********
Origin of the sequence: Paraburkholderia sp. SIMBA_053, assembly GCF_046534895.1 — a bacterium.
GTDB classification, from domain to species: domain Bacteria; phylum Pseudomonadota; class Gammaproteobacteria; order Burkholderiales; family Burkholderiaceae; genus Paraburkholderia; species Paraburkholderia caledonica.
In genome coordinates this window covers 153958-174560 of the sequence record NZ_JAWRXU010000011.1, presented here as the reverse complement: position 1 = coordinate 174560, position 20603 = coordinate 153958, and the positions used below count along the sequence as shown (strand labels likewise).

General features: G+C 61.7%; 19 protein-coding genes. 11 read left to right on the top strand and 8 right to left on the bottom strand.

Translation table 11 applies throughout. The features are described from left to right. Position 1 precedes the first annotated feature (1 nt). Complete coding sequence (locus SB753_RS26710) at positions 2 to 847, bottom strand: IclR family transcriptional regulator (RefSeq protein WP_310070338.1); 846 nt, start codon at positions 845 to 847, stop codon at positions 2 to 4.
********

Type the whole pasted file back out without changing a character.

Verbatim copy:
Origin of the sequence: Paraburkholderia sp. SIMBA_053, assembly GCF_046534895.1 — a bacterium.
GTDB classification, from domain to species: domain Bacteria; phylum Pseudomonadota; class Gammaproteobacteria; order Burkholderiales; family Burkholderiaceae; genus Paraburkholderia; species Paraburkholderia caledonica.
In genome coordinates this window covers 153958-174560 of the sequence record NZ_JAWRXU010000011.1, presented here as the reverse complement: position 1 = coordinate 174560, position 20603 = coordinate 153958, and the positions used below count along the sequence as shown (strand labels likewise).

General features: G+C 61.7%; 19 protein-coding genes. 11 read left to right on the top strand and 8 right to left on the bottom strand.

Translation table 11 applies throughout. The features are described from left to right. Position 1 precedes the first annotated feature (1 nt). Complete coding sequence (locus SB753_RS26710) at positions 2 to 847, bottom strand: IclR family transcriptional regulator (RefSeq protein WP_310070338.1); 846 nt, start codon at positions 845 to 847, stop codon at positions 2 to 4.